This preview shows page 1. Sign up to view the full content.
Unformatted text preview: ese two
factors mean that the weight on the planet is 2/9 or 0.222 times your earth-weight.
10. (c) Newton’s law of gravitation gives the answer, provided that the distance between the
centers of the spheres is used for r (r = 0.50 m + 1.20 m + 0.80 m), rather than the distance
between the surfaces of the spheres.
11. (a) The answer follows directly from the fact that weight W is given by W = mg, where m is
the mass and g is the acceleration due to the earth’s gravity. Thus, m = (784 N)/(9.80 m/s2) =
80.0 kg. The mass is the same on Mercury as on Earth, because mass is an intrinsic property
12. (d) What matters is the direction of the elevator’s acceleration. When the acceleration is
upward, the apparent weight is greater than the true weight. When the acceleration is
downward, the apparent weight is less than the true weight. In both possibilities the
acceleration points upward.
13. (b) According to Newton’s third law, the pusher and the wall exert forces of equal
magnitude but opposite directions on each other. The normal force is the component of the
wall’s force that is perpendicular to the wall. Thus, it has the same magnitude as the
component of the pusher’s force that is perpendicular to the wall. As a result, the normal
forces are ranked in the same order as the perpendicular components of the pusher’s forces.
The smallest perpendicular component is in B, and the largest is in C.
14. (a) The static frictional force is balancing the component of the block’s weight that points
down the slope of the incline. This component is smallest in B and greatest in A.
15. (b) The static frictional force that blocks A and B exert on each other has a magnitude f.
The force that B exerts on A is directed to the right (the positive direction), while the force
that A exerts on B is directed to the left. Blocks B and C also exert static frictional forces on
each other, but these forces have a magnitude 2f, because the normal force pressing B and C
together is twice the normal force pressing A and B together. The force that C exerts on B is
directed to the right, while the force that B exerts on C is directed to the left. In summary,
then, block A experiences a single frictional force +f, which is the net frictional force; block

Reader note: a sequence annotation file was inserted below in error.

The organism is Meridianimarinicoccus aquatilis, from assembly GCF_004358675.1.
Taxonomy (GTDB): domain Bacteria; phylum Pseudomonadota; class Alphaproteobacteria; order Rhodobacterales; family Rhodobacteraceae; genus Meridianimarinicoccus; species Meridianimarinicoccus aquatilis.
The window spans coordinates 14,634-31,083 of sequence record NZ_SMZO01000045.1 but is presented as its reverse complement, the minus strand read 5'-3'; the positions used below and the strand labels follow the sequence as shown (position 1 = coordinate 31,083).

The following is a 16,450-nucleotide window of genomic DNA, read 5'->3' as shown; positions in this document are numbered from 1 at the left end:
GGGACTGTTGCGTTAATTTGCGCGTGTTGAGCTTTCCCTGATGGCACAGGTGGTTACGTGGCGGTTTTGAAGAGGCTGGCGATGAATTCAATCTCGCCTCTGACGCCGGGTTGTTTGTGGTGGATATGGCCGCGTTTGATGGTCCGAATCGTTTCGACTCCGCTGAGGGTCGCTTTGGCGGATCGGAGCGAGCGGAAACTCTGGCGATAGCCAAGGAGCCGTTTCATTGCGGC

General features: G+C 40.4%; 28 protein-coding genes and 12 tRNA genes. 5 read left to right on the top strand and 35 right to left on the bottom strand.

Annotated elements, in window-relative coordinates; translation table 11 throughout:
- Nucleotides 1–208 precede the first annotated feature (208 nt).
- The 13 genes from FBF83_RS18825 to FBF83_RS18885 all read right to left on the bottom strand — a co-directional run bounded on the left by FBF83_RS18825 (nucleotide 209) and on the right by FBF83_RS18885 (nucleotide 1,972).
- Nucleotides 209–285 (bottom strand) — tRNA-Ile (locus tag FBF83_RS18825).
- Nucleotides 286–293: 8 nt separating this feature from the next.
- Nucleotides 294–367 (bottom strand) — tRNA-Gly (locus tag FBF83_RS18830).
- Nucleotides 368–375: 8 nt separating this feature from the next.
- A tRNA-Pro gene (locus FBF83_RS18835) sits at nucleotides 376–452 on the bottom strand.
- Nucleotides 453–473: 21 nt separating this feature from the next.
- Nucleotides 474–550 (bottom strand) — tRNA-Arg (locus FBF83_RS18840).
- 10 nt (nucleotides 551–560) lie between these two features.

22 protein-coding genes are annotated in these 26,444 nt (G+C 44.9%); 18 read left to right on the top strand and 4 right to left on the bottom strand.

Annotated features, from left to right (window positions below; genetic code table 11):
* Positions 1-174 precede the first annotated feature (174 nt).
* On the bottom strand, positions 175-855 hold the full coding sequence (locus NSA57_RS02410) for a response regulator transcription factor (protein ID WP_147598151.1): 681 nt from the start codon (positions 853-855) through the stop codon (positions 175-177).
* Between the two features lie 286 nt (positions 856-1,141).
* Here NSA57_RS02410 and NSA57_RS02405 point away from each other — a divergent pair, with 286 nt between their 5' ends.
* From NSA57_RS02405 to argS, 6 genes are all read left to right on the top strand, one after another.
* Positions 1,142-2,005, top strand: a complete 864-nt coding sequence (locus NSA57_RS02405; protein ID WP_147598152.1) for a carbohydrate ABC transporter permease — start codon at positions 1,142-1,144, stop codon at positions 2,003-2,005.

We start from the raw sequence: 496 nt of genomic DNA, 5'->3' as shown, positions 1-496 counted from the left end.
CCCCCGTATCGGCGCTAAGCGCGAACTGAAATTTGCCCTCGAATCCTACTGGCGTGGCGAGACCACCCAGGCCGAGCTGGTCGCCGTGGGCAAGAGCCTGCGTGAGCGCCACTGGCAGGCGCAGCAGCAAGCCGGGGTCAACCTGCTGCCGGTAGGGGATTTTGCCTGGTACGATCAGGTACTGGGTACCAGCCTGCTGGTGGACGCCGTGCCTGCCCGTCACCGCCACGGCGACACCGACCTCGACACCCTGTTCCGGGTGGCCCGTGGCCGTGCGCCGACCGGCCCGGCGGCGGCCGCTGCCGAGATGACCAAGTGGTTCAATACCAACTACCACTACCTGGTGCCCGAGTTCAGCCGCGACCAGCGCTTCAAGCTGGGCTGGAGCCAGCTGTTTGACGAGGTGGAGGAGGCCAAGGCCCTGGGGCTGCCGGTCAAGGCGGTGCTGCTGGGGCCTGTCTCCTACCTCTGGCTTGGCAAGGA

B experiences two frictional forces, −f and +2f, the net frictional force being −f +2f = +f;
block C experiences a single frictional force +2f, which is the net frictional force. It follows
that fs, A = fs, B = fs, C/2.
16. (c) The magnitude of the kinetic frictional force is proportional to the magnitude of the
normal force. The normal force is smallest in B, because the vertical component of F
compensates for part of the block’s weight. In contrast, the normal force is greatest in C,
because the vertical component of F adds to the weight of the block. Chapter 4 Answers to Focus on Concepts Questions 161 17. (d) Acceleration is inversely proportional to mass, according to Newton’s second law. This
law also indicates that acceleration is directly proportional to the net force. The frictional
force is the net force acting on a block, and its magnitude is directly proportional to the
magnitude of the normal force. However, in each of the pictures the normal force is directly
proportional to the weight and, thus, the mass of a block. The inverse proportionality of the
acceleration to mass and the direct proportionality of the net force to mass offset each other.
The result is that the deceleration is the same in each case.
18. (e) In B the tension T is the smallest, because three rope segments support the weight W of
the block, with the result that 3T = W, or T = W/3. In A the tension is the greatest, because
only one rope segment supports the weight of the block, with the result that T = W.
19. (c) Since the engines are shut down and since nothing is nearby to exert a force, the net
force acting on the probe is zero, and its acceleration must be zero, according to Newton’s
second law. With zero acceleration the probe is in equilibrium.
20. (a) The hallmark of an object in equilibrium is that it has no acceleration. Therefore, an
object in equilibrium need not be at rest. It can be moving with a constant velocity.
21. (b) Since the object is not in equilibrium, it must be accelerating. Newton’s second law, in
turn, implies that a net force must be present to cause the acceleration. Whether the net
forces arises from a single force, two perpendicular forces, or three forces is not important,
because only the net force appears in the second law.
22. (d) The block is at rest and, therefore, in equilibrium. According to Newton’s second law,
then, the net force acting on the block in a direction parallel to the inclined surface of the
incline must be zero. This means that the force of static friction directed up the incline must
balance the component of the block’s weight directed down the incline
[(8.0 kg)(9.8 m/s2) sin 22º = 29 N].
23. (b) Since the boxes move at a constant velocity, they have no ac...
View Full Document